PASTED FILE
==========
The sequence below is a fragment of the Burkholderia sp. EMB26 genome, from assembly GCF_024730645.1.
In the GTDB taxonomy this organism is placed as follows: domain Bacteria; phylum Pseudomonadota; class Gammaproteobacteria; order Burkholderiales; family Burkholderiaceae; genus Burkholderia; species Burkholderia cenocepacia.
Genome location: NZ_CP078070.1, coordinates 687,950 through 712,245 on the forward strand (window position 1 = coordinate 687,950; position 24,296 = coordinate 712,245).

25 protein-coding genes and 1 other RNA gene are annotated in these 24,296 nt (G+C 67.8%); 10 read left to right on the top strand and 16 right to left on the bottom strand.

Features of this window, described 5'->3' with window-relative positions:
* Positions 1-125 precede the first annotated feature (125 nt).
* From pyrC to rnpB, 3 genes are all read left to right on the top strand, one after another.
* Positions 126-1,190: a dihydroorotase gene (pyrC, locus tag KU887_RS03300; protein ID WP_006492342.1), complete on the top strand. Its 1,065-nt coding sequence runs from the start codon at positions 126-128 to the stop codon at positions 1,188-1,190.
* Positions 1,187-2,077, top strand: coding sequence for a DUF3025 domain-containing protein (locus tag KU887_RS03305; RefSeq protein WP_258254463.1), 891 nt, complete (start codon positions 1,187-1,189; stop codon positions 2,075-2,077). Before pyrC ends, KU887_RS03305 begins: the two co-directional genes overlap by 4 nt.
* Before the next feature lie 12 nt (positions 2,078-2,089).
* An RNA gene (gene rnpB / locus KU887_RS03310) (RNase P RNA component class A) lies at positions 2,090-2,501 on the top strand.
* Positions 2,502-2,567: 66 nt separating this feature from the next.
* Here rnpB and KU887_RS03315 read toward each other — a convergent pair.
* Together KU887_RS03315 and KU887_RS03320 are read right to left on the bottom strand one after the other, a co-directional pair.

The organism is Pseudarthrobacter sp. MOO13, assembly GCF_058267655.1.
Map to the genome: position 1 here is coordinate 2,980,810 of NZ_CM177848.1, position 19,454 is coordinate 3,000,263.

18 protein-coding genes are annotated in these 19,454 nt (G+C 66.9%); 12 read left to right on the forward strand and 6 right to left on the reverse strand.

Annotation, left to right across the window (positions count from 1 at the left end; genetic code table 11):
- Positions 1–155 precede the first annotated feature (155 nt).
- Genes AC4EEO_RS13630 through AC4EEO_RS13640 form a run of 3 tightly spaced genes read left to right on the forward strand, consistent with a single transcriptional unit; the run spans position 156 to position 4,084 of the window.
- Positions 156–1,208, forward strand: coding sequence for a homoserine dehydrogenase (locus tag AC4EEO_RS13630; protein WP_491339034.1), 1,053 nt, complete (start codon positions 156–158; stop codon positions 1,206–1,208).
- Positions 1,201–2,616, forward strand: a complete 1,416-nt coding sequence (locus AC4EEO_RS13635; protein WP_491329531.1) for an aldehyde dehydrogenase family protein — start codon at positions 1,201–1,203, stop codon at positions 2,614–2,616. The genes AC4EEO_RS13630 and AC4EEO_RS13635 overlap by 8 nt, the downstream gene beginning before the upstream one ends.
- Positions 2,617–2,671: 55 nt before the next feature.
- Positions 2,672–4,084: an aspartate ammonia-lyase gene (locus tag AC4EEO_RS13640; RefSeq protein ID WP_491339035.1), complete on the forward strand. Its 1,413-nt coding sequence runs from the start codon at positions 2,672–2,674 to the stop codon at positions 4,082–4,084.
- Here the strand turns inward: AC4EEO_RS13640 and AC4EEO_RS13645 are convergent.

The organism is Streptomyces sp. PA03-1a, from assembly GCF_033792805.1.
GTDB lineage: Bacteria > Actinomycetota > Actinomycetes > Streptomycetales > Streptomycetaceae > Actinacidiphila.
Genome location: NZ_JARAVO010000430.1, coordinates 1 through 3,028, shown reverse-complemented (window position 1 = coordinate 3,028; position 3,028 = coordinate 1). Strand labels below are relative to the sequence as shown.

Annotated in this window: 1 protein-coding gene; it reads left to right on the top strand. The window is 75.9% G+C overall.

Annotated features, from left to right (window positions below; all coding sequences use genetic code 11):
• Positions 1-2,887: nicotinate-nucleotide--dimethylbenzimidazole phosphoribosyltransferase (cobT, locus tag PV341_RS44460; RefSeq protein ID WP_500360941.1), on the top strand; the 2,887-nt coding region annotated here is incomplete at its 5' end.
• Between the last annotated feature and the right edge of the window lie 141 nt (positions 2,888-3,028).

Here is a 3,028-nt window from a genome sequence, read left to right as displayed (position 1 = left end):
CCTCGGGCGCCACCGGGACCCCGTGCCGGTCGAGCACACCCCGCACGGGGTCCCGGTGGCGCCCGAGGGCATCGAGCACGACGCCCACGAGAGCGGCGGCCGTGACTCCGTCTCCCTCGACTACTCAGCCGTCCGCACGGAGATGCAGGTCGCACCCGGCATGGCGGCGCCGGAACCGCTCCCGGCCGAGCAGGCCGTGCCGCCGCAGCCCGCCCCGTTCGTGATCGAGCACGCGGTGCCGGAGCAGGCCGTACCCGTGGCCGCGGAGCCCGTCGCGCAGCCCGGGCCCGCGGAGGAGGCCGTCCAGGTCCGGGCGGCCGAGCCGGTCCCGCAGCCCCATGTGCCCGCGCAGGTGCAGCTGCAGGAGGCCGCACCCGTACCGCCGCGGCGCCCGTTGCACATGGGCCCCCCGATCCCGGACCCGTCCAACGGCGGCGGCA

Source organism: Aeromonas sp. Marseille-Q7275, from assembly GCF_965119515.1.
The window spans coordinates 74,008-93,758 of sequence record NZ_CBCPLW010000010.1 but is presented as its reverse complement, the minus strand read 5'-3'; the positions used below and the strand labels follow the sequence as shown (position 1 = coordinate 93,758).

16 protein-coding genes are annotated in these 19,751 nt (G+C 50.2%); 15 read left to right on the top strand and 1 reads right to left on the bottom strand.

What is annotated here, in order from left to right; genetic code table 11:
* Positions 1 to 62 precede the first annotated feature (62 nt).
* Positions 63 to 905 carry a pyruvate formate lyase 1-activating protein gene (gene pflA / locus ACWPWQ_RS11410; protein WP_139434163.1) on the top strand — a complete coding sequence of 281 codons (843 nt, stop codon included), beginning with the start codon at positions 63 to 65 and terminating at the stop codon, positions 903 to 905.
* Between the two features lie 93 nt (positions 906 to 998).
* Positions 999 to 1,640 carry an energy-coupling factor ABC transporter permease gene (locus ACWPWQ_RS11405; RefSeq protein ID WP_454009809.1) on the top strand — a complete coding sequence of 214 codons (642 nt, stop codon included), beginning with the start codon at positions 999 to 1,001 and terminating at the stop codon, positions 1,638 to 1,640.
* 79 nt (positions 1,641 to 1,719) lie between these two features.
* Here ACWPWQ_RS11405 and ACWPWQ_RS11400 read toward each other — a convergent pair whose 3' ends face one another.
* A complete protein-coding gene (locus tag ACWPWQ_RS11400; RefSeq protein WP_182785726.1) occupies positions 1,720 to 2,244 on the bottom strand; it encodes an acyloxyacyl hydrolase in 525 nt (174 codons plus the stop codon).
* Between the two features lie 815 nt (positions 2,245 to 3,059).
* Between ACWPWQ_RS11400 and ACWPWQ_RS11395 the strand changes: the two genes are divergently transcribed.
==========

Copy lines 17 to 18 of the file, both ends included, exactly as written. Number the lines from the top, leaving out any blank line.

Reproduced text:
18 protein-coding genes are annotated in these 19,454 nt (G+C 66.9%); 12 read left to right on the forward strand and 6 right to left on the reverse strand.

Annotation, left to right across the window (positions count from 1 at the left end; genetic code table 11):